After European tour, Philadelphia Orchestra will play three concerts in Israel

In a rare move by a major American orchestra, the Philadelphia Orchestra will tour Israel in June.

Yannick Nézet-Séguin leads the Philadelphia Orchestra (Jan Regan, Philadelphia Orchestra)

Yannick Nézet-Séguin leads the Philadelphia Orchestra (Jan Regan, Philadelphia Orchestra)

The Philadelphia Orchestra has announced a five-country tour of Europe beginning in May, which will also include three dates in Israel.

It will be the first tour of Israel by the orchestra in 25 years. Only three major American orchestras — including the Fabulous Philadelphians — have visited Israel in its 70-year history. After playing six cities (Brussels, Luxembourg City, Paris, Dusseldorf, Hamburg, and Vienna), the orchestra will end its overseas tour by jetting over to Haifa, Tel Aviv, and Jerusalem.

Classical music in Israel is dominated by the Israel Philharmonic and its director of 40 years, Zubin Mehta. They both tour the States frequently, but they rarely get to play host to their American counterparts.

The Philadelphia tour will be led by music director Yannick Nezet-Seguin, a seasoned traveler who has never before been to Israel.

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“This is, in a nutshell, what music is all about,” he said. “We bring to Philadelphia the best musicians from around the world. We have many musicians from Israel, also. This is why it makes extra value for us to go there and visit, and make sure we share our Philadelphia sound with everyone.”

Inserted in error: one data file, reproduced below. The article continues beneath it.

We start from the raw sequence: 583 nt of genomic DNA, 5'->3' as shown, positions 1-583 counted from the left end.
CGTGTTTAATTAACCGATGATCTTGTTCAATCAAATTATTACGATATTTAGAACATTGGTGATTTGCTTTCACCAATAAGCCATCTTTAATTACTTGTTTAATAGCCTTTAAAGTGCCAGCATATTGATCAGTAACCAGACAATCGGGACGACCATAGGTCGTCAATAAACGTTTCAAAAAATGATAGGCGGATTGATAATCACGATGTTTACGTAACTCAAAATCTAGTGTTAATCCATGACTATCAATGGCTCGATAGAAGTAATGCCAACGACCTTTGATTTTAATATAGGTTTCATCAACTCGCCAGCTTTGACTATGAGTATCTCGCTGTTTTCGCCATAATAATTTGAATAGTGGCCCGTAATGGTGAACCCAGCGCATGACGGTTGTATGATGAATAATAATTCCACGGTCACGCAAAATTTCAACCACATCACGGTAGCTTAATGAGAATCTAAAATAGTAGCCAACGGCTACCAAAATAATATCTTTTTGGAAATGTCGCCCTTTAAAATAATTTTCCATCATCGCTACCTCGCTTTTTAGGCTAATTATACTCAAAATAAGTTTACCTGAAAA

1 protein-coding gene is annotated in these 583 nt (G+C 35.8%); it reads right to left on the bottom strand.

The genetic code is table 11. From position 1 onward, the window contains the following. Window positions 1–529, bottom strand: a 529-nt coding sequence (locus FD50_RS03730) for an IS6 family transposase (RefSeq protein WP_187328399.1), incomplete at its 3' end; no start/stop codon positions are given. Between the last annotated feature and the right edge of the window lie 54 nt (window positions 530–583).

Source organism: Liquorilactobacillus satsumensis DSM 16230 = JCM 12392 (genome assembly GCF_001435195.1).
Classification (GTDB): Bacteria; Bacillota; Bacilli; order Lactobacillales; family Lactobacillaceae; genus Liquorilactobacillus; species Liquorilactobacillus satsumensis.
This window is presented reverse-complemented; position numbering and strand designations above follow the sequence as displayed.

Touring Israel is not without its pitfalls. Rock musicians including New Zealand singer Lorde and the British band Radiohead faced opposition for scheduling tour dates there; Lorde cancelled in the face of pushback from the pro-Palestinian boycott, divestment, and sanctions movement.

The Toronto Symphony Orchestra played Israel last year, despite a BDS petition requesting that it cancel its performance. Pro-Palestinian groups often protest outside Israel Philharmonic concerts, including a 2011 BBC Proms event in London that caused the BBC to cut off the live broadcast.

As with most Philadelphia Orchestra tours, this one will come with an entourage of patrons, government officials, and business diplomats. Jefferson University will follow the orchestra to Israel, where it plans to develop an international research and manufacturing hub for smart textiles and medical technology.

Having not been there in a quarter century, the orchestra relied heavily on the Jewish Federation of Greater Philadelphia — with its longstanding relationships in Israel — to plan the tour.

“To be able to stage the type of experience we wanted — not just three concerts, but master classes and pop-up concerts and working with Israel musicians — we needed somebody to help us with the lay of the land,” said Ryan Fleur, the orchestra’s interim co-president. “That’s where the Jewish Federation has come in.”

Naomi Adler, the president of the Jewish Federation, said ushering the orchestra through Israel allows her to deepen cultural ties.

“It will open people’s minds to the possibilities in Philadelphia and Israel,” she said.

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